Celtics’ Green needs heart surgery
He’ll miss the season but may be able to resume his career
TORONTO - The Celtics yesterday revealed that small forward Jeff Green will miss the season after doctors discovered an aortic aneurysm that will require surgery.
Green, 25, recently signed a one-year, $9 million contract and was expected to be one of the Celtics’ key contributors. But he failed a stress test during his team physical Dec. 9, which sparked a series of examinations.
Green said at the team’s media day Tuesday that he was healthy and only a case of fatigue caused the failed physical. But he received a second opinion Friday while accompanied by team president of basketball operations Danny Ainge and surgery was the final decision.
The team said Green will undergo surgery Jan. 9 at the Cleveland Clinic.
The club said Green should be able to resume his career next season, and that if his contract is voided, as expected, the Celtics would have first rights to re-sign him as a restricted free agent.
Green, who could not be reached for comment, did address his situation on Twitter shortly after the announcement.
“Thank you everyone for your thoughts and prayers... much appreciated love you all... and I’ll be back soon stronger and better than ever I promise,’’ he tweeted.
According to the Mayo Clinic website, an aortic aneurysm is an “abnormal bulge that occurs in the wall of the major blood vessel [aorta] that carries blood from your heart to your vital organs.’’
Per Green’s wishes, Ainge and coach Doc Rivers did not speak about his condition, but Ainge did release a statement.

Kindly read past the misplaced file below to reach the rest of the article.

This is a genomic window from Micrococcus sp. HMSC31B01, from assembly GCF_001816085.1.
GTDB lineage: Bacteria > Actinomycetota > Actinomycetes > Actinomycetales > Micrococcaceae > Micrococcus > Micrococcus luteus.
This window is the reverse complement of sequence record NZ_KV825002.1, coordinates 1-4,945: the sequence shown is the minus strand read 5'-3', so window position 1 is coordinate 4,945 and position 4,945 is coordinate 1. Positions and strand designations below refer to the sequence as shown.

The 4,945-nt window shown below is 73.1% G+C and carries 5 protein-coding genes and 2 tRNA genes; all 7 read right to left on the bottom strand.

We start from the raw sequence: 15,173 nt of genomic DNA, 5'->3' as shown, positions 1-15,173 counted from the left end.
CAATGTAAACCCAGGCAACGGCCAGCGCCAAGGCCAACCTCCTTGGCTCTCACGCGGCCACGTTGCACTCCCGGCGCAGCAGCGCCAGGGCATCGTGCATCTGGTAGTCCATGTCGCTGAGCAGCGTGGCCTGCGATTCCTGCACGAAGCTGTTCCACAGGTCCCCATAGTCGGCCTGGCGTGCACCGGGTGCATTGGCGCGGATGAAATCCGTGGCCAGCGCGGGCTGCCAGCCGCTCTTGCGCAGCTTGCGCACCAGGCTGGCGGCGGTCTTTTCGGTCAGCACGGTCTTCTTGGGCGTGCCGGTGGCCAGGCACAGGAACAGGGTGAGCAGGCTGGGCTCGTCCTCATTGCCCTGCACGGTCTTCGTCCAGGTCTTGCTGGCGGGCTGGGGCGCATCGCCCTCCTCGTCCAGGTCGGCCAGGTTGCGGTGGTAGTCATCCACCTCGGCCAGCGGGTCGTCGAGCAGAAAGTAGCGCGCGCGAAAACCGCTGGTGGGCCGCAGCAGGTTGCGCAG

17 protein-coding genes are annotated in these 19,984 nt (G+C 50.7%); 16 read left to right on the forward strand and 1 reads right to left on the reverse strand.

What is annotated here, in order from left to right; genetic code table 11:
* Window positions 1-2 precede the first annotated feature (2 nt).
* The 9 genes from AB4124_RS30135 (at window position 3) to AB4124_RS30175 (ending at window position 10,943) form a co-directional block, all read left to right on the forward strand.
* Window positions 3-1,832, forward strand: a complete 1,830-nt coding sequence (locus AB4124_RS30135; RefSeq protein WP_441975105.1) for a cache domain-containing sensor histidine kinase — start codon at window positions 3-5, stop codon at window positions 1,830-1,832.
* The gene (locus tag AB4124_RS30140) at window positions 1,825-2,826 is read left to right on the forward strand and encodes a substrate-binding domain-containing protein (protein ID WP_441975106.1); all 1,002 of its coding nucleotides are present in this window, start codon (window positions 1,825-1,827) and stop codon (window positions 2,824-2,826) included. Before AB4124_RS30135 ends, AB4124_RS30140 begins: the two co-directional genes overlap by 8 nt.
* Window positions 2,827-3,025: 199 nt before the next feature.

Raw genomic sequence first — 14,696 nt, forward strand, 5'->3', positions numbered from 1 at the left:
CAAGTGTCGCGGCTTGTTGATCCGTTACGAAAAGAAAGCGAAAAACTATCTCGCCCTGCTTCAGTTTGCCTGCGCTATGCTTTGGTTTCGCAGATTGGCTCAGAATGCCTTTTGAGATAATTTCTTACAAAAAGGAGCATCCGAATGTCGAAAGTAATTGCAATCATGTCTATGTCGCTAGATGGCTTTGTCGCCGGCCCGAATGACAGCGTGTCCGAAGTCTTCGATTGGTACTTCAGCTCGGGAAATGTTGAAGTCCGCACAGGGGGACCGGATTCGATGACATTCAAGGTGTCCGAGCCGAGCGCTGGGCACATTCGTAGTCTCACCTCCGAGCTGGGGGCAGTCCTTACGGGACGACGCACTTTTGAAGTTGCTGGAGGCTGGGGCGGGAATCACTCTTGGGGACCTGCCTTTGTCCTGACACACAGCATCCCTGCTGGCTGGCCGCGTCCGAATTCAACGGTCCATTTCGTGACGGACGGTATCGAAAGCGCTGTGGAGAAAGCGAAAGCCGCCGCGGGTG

“While we are saddened that Jeff will not be able to play this season, the most important thing is his health, and we were fortunate to have access to an amazing team of specialists to evaluate Jeff’s case,’’ he said. “The entire Celtics family supports Jeff during this difficult time in his career.’’
Rivers hinted after Friday night’s scrimmage at TD Garden that Green would miss extensive time. “I’ll let you guess,’’ was his answer when asked whether he planned to prepare for Green’s long-term absence.
Green was acquired by the Celtics Feb. 23 in a controversial trade that sent Kendrick Perkins to the Thunder. Green’s play was uneven last season, as he averaged 9.8 points and 3.3 rebounds in 26 games.
Green put up shots before practice Tuesday and Wednesday but was not cleared for full contact. On Thursday, when the team worked out at the Garden, Green said he did not want to speak with the media.
According to Dr. Nancy McNamara, an interventional cardiologist at Bakersfield (Calif.) Heart Hospital, Green should be able to resume his career.
There are three types of aortic aneurysms, and it is uncertain which type Green was diagnosed with.
“If one part of the artery becomes weak, it starts to balloon out one side,’’ McNamara said. “As it continues, it can rupture, and that could be fatal. This is highly unusual in a young person.’’
McNamara said that the surgery could entail cutting out the affected artery and replacing it with a Dacron graft. “With that, you can make a full recovery, you can do anything you want,’’ she said. “There’s no reason why he couldn’t continue to play.’’
McNamara said the condition generally occurs in older people and could have been hereditary.
Ronny Turiaf of the Wizards underwent a surgery to repair an aortic root in 2005 and continued his career with no further complications.
The Celtics have the option of voiding Green’s contract, which would make him a restricted free agent next year, or calling for insurance to pay for the contract and applying for an injury exception from the NBA.
The Celtics are losing a versatile player who could score from the perimeter or the paint and would have provided relief to Paul Pierce during a 66-game season compacted because of the lockout. Rivers said Friday night that Marquis Daniels and Sasha Pavlovic would become the primary options at small forward if Green were unable to play.
The Celtics also may try to sign another swingman. One intriguing name is ex-Celtic James Posey, most recently with Indiana, who was waived via the league’s amnesty clause. But he would have to accept the veteran’s minimum to come to Boston, which could be a stumbling block.
Nenad Krstic, acquired from the Thunder with Green, signed a contract with CSKA Moscow before the lockout began.